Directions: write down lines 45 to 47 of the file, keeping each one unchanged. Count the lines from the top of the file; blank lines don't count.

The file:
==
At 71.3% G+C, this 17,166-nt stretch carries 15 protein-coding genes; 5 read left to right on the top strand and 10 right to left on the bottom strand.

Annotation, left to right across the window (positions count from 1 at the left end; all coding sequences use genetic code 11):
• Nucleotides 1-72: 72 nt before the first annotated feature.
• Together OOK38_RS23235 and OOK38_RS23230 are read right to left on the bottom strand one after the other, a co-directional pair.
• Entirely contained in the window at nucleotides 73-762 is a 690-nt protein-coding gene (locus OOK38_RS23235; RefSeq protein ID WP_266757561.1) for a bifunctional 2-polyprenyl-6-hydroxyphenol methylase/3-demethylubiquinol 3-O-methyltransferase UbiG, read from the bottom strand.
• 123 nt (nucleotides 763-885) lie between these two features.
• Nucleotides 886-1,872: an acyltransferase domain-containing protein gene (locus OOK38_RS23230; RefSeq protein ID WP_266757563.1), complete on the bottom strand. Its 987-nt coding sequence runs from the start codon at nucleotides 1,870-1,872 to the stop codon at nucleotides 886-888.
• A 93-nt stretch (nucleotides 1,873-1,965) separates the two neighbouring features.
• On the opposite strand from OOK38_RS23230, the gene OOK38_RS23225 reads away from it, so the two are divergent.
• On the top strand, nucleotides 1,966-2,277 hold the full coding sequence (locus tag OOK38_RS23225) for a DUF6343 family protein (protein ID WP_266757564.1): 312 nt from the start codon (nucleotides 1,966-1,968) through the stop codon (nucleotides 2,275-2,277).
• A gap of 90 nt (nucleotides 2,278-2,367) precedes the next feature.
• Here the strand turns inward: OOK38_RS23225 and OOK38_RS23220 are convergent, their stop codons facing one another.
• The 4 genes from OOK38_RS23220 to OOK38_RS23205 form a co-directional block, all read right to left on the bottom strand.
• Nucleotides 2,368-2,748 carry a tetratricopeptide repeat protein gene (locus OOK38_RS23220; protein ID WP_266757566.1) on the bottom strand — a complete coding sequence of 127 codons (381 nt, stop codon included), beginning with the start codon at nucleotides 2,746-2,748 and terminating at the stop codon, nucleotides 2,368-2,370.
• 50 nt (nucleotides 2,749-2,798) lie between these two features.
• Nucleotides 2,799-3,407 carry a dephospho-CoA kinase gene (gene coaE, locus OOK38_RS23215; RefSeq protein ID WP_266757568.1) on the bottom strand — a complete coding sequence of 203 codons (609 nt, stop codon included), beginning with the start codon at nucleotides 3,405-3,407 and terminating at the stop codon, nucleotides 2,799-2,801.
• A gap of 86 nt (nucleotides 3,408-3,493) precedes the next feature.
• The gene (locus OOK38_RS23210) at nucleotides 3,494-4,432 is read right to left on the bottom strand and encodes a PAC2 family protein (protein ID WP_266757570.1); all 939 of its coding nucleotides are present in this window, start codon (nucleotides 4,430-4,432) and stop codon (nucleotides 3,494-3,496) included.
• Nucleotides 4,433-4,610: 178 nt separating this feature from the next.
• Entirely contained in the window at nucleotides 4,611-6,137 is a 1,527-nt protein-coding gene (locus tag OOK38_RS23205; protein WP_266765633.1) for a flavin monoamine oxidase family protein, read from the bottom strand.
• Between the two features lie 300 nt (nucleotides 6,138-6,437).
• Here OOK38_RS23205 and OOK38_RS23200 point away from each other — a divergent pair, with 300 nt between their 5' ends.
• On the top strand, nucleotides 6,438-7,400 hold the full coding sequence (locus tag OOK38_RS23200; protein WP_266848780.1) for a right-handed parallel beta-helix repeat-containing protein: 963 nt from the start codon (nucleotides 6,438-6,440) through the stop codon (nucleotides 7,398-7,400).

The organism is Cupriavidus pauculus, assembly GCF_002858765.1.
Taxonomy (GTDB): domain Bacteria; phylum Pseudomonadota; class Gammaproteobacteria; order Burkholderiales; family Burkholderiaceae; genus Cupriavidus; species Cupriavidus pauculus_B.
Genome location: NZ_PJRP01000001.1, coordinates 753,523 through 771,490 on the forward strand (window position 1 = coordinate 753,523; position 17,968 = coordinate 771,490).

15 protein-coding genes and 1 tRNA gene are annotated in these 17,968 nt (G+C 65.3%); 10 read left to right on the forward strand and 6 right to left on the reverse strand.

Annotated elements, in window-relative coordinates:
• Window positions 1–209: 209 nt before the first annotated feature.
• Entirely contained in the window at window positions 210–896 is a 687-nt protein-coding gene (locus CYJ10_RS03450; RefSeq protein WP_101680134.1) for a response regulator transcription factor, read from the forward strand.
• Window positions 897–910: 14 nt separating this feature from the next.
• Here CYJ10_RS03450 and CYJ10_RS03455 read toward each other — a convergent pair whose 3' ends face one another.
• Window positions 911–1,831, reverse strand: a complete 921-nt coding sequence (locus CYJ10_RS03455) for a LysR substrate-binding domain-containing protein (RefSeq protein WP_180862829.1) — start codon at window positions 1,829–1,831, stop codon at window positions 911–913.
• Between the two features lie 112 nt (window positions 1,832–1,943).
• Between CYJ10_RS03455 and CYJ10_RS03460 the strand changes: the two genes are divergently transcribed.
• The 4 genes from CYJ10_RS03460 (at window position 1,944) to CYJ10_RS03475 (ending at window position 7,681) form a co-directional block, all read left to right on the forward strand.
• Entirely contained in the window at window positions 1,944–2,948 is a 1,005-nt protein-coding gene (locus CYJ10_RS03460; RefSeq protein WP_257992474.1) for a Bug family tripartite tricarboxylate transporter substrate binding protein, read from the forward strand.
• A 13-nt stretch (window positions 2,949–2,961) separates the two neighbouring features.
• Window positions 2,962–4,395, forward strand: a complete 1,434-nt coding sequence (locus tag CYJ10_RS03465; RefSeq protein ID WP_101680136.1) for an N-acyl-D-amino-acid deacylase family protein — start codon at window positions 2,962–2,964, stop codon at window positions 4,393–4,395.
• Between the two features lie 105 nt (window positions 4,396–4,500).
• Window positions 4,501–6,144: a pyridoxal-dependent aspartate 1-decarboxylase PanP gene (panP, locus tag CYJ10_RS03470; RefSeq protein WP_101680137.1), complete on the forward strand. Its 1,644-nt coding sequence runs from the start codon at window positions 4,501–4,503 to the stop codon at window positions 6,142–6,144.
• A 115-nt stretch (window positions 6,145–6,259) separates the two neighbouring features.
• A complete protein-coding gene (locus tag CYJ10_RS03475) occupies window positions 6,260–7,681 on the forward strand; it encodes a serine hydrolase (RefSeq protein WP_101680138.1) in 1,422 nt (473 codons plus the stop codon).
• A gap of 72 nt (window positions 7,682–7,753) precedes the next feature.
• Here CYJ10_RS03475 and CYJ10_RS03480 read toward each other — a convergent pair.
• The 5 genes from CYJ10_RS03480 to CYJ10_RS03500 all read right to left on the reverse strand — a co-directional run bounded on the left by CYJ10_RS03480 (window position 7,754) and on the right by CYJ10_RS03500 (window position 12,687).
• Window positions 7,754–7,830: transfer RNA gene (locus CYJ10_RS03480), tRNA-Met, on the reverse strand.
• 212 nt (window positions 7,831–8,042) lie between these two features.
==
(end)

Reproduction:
• Here CYJ10_RS03475 and CYJ10_RS03480 read toward each other — a convergent pair.
• The 5 genes from CYJ10_RS03480 to CYJ10_RS03500 all read right to left on the reverse strand — a co-directional run bounded on the left by CYJ10_RS03480 (window position 7,754) and on the right by CYJ10_RS03500 (window position 12,687).
• Window positions 7,754–7,830: transfer RNA gene (locus CYJ10_RS03480), tRNA-Met, on the reverse strand.